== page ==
J. L. BELL is a Massachusetts writer who specializes in (among other things) the start of the American Revolution in and around Boston. He is particularly interested in the experiences of children in 1765-75. He has published scholarly papers and popular articles for both children and adults. He was consultant for an episode of History Detectives, and contributed to a display at Minute Man National Historic Park.

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Thursday, June 09, 2016

A Sixteen-Year-Old Standing up to the Sheriff?

According to Isaiah Thomas, writing his History of Printing in the first decade of the 1800s, his decision to print the 5 Dec 1765 Halifax Gazette with mourning borders to show (someone’s) displeasure with the Stamp Act had a significant effect in Nova Scotia.

It “made no trifling bustle in the place,” he modestly stated. Writing of his sixteen-year-old self in the third person, Thomas described what happened next:
Soon after this event the effigy of the stampmaster was hung on the gallows near the citadel, and other tokens of hostility to the stamp act were exhibited. These disloyal transactions were done silently and secretly; but they created some alarm;—a captain’s guard was continually stationed at the house of the stampmaster to protect him from those injuries which were expected to befall him. It is supposed the apprehensions entertained on his account were entirely groundless. . . .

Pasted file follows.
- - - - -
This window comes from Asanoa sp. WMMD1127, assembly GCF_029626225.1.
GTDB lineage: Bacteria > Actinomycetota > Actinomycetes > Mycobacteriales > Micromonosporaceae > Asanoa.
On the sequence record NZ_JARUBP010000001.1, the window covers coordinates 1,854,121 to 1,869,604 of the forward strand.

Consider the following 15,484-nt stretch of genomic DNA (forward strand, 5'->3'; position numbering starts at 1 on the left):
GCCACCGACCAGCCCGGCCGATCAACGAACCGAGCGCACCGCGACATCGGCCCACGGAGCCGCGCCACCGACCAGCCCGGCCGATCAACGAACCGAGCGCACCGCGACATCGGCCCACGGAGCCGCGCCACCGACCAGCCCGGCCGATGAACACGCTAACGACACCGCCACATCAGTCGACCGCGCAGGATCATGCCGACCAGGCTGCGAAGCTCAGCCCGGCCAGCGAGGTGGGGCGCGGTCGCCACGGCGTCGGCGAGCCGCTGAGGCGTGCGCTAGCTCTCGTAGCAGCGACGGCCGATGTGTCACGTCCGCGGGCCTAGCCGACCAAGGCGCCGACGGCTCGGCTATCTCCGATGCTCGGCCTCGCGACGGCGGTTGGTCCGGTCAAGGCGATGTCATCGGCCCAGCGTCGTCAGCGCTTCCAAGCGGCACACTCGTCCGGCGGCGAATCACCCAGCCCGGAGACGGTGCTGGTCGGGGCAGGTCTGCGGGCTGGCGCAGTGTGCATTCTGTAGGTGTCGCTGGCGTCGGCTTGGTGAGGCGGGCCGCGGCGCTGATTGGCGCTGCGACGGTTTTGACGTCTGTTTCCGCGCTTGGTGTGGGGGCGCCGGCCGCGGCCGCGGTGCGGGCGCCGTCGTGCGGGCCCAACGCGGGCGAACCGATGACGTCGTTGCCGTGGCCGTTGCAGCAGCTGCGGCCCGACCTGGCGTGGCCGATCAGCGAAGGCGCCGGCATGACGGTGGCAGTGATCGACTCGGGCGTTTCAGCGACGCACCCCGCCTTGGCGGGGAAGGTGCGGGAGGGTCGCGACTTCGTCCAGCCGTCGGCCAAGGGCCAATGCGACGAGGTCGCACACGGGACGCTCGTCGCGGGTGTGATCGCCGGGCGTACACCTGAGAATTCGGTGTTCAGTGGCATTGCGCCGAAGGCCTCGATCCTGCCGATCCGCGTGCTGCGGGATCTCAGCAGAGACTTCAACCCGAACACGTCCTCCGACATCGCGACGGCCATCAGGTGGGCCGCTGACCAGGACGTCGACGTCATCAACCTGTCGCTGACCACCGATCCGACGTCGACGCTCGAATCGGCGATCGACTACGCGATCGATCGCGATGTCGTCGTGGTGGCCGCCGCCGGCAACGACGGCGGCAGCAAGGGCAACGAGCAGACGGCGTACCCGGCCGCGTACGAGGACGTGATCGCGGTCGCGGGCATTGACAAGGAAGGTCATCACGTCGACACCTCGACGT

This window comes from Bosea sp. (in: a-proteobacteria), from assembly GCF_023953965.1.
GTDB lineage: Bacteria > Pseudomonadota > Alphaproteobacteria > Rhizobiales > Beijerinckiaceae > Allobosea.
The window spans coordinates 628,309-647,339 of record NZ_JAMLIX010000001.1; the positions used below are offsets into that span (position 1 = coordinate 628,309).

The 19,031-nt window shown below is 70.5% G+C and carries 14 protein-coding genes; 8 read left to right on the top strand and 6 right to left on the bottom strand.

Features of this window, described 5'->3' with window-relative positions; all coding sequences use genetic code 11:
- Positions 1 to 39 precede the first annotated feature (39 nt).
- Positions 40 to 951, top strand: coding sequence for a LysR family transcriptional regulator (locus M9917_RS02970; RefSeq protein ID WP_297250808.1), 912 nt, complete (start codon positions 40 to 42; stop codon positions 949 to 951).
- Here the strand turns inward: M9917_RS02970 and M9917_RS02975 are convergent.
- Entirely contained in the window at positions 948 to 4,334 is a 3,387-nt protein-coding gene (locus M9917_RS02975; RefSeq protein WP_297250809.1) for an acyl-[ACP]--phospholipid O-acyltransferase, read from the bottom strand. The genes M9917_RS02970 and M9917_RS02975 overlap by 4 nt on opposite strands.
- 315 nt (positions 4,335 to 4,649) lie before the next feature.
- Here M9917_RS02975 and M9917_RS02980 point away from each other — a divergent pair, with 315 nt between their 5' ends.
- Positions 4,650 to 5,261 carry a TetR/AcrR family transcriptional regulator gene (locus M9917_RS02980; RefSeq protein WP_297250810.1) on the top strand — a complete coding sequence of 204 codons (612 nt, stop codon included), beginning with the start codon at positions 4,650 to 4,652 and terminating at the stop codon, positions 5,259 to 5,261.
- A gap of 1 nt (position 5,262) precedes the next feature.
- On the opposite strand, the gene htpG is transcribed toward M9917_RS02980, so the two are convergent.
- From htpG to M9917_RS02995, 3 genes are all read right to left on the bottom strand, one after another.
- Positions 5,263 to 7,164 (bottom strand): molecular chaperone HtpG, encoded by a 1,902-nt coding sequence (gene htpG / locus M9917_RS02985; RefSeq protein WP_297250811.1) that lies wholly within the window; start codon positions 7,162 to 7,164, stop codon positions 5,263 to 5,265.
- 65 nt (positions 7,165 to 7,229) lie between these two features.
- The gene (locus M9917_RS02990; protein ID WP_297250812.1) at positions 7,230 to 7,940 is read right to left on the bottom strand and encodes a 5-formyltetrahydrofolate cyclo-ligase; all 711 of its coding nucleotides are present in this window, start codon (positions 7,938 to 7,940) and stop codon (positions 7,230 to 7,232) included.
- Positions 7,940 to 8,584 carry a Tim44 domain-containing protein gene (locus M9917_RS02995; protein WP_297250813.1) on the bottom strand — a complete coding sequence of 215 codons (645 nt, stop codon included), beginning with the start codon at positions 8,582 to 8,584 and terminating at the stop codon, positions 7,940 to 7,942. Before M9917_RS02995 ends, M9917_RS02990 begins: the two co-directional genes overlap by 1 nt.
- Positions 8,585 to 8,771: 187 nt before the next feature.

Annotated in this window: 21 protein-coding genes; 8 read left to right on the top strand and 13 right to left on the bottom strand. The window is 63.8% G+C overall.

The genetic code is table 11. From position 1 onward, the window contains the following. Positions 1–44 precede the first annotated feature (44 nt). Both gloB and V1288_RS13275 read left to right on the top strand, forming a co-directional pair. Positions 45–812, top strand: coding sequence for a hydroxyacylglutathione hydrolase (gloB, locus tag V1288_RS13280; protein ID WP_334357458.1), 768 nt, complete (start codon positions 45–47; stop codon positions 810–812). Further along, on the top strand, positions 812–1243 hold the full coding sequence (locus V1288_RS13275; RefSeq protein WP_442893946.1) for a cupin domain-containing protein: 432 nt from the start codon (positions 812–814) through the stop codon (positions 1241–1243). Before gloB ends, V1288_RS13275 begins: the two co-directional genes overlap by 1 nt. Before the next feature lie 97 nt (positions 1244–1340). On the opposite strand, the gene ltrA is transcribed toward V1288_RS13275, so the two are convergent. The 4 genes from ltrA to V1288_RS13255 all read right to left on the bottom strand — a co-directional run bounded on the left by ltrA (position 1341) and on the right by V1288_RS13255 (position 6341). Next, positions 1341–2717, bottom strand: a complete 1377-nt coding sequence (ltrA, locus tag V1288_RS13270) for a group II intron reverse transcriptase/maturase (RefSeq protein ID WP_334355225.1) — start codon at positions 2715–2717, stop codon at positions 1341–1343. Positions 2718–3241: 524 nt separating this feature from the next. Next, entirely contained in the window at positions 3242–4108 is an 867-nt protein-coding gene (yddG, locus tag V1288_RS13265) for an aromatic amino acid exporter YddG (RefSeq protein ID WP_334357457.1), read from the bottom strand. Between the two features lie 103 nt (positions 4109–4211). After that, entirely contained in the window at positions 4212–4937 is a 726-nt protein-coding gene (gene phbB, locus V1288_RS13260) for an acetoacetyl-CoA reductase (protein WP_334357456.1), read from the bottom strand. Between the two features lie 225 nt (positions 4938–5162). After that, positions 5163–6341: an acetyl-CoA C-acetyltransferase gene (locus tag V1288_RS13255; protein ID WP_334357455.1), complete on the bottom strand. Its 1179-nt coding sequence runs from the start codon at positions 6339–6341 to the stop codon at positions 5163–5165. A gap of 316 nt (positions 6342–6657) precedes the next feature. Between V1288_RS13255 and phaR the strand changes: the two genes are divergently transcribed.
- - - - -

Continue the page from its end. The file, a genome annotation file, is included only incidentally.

An opinion prevailed that Thomas not only knew the parties concerned in these transactions, but had a hand in them himself; on which account, a few days after the exhibition of the stampmaster’s effigy, a sheriff went to the printing house, and informed Thomas that he had a precept against him; and, intended to take him to prison, unless he would give information respecting the persons concerned in making and exposing the effigy of the stampmaster.

He mentioned, that some circumstances had produced a conviction in his mind, that Thomas was one of those who had been engaged in these seditious proceedings. The sheriff receiving no satisfactory answer to his enquiries, ordered Thomas to go with him before a magistrate; and he, having no person to consult or to give him advice, in the honest simplicity of his heart was going to obey the orders of this terrible alguazil; but, being suddenly struck with the idea, that this proceeding might be intended merely to alarm him into an acknowledgment of his privity of the transactions in question, he told the sheriff he did not know him; and demanded imformation respecting the authority by which he acted.

The sheriff answered that he had sufficient authority; but, on being requested to exhibit it, the officer was, evidently, disconcerted, and showed some symptoms of his not acting under “the king’s authority”—however, he answered, that he would show his authority when it was necessary; and again ordered this “printer of sedition” to go with him.

Thomas answered, he would not obey him unless he produced a precept, or proper authority for taking him prisoner.

After further parley the sheriff left him, with an assurance that he would soon return; but Thomas saw him no more; and he, afterward, learned that this was a plan concocted for the purpose of surprising him into a confession.
That sounds like the young printer taking a daring and noble stand for the freedom of the press in Nova Scotia. But the problem with this story is that the dates don’t add up.

TOMORROW: Nova Scotia’s anti-Stamp demonstration.

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